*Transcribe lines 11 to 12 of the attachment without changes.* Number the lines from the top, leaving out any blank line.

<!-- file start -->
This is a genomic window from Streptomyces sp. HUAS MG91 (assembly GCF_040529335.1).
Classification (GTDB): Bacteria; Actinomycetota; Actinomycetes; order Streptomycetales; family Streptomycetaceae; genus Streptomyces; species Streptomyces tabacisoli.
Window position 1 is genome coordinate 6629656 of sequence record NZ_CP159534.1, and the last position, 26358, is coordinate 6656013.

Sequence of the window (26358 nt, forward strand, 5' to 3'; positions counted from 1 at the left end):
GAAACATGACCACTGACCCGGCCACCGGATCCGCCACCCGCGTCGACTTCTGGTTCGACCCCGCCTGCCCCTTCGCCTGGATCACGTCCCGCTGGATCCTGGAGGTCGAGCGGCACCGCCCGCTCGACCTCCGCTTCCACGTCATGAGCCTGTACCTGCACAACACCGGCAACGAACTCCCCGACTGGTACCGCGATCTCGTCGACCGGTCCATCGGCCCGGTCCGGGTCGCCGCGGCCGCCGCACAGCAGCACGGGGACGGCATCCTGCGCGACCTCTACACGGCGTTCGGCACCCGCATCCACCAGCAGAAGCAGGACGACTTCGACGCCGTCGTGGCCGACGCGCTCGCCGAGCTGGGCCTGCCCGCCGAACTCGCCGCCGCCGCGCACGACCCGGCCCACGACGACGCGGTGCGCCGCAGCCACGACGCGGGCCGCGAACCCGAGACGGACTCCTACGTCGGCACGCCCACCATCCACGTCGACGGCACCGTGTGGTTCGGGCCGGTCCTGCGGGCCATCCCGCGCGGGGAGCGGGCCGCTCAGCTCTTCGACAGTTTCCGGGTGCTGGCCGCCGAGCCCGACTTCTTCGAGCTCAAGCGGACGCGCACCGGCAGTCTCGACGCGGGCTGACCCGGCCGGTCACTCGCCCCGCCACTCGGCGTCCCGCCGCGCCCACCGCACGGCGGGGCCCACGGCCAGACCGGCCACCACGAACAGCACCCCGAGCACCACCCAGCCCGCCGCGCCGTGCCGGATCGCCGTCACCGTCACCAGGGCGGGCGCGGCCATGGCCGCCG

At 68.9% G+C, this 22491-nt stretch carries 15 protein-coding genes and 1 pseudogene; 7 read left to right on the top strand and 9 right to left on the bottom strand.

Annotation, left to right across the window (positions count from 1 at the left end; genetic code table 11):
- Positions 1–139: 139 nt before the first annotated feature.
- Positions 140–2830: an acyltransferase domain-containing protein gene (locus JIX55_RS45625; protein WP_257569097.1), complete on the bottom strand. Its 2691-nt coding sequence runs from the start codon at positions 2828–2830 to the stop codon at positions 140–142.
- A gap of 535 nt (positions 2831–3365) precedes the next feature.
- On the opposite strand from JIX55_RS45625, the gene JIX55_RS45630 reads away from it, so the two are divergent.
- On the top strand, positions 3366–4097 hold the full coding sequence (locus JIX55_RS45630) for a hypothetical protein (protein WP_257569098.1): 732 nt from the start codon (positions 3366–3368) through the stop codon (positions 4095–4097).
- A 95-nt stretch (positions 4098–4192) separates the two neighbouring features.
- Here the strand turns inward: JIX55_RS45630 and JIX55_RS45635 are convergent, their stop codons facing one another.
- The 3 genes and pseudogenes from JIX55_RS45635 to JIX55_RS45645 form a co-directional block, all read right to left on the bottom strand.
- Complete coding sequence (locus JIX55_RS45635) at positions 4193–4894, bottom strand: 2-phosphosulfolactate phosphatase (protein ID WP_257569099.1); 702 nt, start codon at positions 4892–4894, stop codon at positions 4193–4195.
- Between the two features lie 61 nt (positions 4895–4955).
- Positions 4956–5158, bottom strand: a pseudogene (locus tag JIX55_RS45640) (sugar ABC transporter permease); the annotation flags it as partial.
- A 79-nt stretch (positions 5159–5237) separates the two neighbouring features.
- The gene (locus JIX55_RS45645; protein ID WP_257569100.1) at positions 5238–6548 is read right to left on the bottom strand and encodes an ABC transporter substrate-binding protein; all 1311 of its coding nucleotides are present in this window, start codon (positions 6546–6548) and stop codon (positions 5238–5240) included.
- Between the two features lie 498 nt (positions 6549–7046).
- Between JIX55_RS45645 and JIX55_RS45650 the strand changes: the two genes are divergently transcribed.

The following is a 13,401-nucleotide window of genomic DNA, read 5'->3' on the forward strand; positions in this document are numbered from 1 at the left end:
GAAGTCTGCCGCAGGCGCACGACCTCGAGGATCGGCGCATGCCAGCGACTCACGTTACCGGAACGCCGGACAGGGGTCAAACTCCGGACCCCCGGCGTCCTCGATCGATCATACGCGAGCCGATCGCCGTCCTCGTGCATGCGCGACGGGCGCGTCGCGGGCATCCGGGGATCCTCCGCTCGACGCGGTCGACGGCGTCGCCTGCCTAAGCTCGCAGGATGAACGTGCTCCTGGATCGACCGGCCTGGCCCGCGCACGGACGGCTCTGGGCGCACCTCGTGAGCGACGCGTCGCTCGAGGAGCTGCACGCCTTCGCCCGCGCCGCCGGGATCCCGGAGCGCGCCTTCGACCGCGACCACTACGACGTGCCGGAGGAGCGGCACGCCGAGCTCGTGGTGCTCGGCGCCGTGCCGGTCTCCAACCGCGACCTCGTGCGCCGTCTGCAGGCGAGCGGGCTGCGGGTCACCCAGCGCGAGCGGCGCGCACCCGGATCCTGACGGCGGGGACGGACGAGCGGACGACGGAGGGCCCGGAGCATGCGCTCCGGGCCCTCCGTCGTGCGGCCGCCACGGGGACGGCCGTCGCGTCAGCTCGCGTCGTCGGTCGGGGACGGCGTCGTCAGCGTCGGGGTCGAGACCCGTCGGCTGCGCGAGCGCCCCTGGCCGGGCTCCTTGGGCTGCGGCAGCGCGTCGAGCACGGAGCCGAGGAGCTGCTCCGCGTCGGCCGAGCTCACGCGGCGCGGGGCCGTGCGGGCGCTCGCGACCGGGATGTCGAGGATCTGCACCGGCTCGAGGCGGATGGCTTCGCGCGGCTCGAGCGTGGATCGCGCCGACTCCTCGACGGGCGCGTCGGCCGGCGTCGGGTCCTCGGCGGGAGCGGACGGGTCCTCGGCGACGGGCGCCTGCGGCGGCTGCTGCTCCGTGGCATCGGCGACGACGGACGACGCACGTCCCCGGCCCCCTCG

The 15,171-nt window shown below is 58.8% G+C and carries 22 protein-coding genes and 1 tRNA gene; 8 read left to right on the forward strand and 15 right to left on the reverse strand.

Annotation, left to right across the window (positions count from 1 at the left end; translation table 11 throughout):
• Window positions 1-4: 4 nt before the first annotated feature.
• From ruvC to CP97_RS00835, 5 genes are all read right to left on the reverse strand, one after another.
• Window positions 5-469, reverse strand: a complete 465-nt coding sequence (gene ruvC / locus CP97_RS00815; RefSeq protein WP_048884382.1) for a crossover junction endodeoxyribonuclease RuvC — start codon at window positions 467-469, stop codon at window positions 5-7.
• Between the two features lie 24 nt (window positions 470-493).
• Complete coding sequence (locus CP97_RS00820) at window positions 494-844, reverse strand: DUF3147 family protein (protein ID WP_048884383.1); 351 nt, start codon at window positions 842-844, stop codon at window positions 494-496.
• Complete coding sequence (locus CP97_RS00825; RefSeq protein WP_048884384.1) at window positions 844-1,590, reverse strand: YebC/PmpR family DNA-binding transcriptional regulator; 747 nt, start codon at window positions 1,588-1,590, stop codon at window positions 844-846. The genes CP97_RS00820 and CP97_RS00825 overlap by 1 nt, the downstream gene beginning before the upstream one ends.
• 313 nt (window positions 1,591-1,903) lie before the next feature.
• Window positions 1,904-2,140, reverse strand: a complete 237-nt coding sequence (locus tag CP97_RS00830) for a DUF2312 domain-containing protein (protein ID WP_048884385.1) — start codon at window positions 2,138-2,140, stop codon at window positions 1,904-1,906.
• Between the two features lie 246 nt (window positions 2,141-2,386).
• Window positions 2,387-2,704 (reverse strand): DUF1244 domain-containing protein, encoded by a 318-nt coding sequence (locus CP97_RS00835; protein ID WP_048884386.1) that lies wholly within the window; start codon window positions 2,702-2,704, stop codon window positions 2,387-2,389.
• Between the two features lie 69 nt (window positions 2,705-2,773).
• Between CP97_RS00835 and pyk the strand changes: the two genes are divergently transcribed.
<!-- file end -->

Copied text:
- On the opposite strand from JIX55_RS45625, the gene JIX55_RS45630 reads away from it, so the two are divergent.
- On the top strand, positions 3366–4097 hold the full coding sequence (locus JIX55_RS45630) for a hypothetical protein (protein WP_257569098.1): 732 nt from the start codon (positions 3366–3368) through the stop codon (positions 4095–4097).